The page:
Department of Anthropology, University of West Florida
April 16, 2016 , Atrium Ballroom A/B
Most undergraduate anthropology majors at the University of West Florida are required to take Human Osteology. Study material for class is available on reserve in the library in the form of a plastic skeleton nicknamed "Roger." However, the vast majority of UWF students live off campus, and studying in the library is not always feasible.
In order to solve the problem of access to skeletal material in an ethical manner, we used 3D scanning technology to create a virtual collection of bones. We scanned a total of 102 bones from one individual, including the skull; left and right long bones; representative bones from the hands, feet, vertebrae, and ribs; sacrum; and pelvis.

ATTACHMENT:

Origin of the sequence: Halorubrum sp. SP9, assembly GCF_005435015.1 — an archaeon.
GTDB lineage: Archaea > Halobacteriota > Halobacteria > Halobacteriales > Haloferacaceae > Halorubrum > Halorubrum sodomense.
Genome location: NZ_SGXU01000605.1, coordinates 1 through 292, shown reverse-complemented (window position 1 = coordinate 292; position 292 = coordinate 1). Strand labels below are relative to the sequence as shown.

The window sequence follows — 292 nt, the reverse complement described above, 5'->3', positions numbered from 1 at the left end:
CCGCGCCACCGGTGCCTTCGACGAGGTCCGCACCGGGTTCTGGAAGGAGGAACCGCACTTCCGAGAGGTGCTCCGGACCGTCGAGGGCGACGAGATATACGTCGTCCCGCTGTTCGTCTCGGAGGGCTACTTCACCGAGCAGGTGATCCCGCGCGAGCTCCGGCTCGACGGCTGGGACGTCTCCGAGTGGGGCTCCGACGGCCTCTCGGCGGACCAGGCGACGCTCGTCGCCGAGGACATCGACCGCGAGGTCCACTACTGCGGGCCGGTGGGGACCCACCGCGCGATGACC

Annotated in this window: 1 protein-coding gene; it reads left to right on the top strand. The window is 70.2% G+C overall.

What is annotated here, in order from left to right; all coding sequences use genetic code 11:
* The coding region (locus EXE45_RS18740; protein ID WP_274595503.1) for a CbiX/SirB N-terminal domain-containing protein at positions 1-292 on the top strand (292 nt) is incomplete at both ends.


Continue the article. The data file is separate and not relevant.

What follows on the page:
Our goal was to create a resource that students could easily use and modify. The digital models were converted to .u3d files and embedded into PowerPoint slides with removable labels depicting various landmarks on the bone. Students can download PDF files, which can be opened more easily and used on smartphones, tablets, and other e-readers.
Our aim was to make a better, digital ROGeR with 3D models of real human bone. By creating these osteological materials, we are encouraging UWF students to study outside of the laboratory at virtually any time and opening up access to anyone worldwide. In this way, instructors and students who do not have access to physical remains due to budget, space, or legal issues can utilize a free resource to aid in learning human skeletal anatomy.